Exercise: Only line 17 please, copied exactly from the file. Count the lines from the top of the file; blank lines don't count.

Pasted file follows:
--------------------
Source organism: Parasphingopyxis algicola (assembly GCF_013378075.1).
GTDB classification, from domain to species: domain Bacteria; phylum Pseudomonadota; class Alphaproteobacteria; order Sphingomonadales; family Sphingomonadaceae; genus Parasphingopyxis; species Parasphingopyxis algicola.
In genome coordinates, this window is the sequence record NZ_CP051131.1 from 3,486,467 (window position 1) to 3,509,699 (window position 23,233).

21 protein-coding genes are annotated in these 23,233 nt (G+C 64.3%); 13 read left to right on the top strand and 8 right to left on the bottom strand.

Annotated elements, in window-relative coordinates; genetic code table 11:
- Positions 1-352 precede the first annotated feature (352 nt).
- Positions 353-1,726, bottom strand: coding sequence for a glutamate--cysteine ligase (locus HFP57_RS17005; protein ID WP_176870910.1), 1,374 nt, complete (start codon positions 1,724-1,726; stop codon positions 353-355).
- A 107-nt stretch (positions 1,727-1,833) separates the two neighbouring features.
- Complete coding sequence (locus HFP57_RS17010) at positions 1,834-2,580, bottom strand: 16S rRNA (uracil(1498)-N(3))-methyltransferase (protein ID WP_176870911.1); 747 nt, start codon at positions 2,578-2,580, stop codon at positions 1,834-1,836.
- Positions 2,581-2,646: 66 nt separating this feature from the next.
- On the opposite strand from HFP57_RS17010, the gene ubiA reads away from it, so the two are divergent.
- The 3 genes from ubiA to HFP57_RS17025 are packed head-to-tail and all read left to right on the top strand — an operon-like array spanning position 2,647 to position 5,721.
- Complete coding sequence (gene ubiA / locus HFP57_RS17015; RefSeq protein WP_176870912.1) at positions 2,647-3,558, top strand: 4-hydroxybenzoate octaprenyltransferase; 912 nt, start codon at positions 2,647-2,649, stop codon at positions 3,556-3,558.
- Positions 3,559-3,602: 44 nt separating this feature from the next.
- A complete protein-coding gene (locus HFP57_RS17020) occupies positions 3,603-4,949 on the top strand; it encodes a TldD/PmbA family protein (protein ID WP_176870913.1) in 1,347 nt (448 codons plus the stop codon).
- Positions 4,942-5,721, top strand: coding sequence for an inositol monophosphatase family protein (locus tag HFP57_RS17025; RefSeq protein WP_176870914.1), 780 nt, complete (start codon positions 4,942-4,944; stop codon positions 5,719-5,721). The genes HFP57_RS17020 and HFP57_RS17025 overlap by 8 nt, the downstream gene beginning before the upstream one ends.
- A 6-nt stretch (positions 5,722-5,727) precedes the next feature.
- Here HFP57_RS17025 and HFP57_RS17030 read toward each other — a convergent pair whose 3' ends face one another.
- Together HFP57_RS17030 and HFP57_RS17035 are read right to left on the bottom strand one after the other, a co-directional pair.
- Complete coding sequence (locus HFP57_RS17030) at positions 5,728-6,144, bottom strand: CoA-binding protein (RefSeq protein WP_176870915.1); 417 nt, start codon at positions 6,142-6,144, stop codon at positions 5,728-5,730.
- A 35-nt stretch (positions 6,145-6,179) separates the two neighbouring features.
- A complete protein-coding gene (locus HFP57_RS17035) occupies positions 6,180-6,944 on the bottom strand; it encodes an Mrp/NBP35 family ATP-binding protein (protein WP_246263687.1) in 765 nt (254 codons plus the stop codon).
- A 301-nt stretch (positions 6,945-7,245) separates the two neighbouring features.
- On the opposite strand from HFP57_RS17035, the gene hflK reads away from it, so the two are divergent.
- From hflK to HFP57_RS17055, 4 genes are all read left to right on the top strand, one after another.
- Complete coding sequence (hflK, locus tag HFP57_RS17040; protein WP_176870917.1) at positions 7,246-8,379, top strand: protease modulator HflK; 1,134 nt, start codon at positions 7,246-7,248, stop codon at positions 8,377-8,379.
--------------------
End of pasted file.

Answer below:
- A 6-nt stretch (positions 5,722-5,727) precedes the next feature.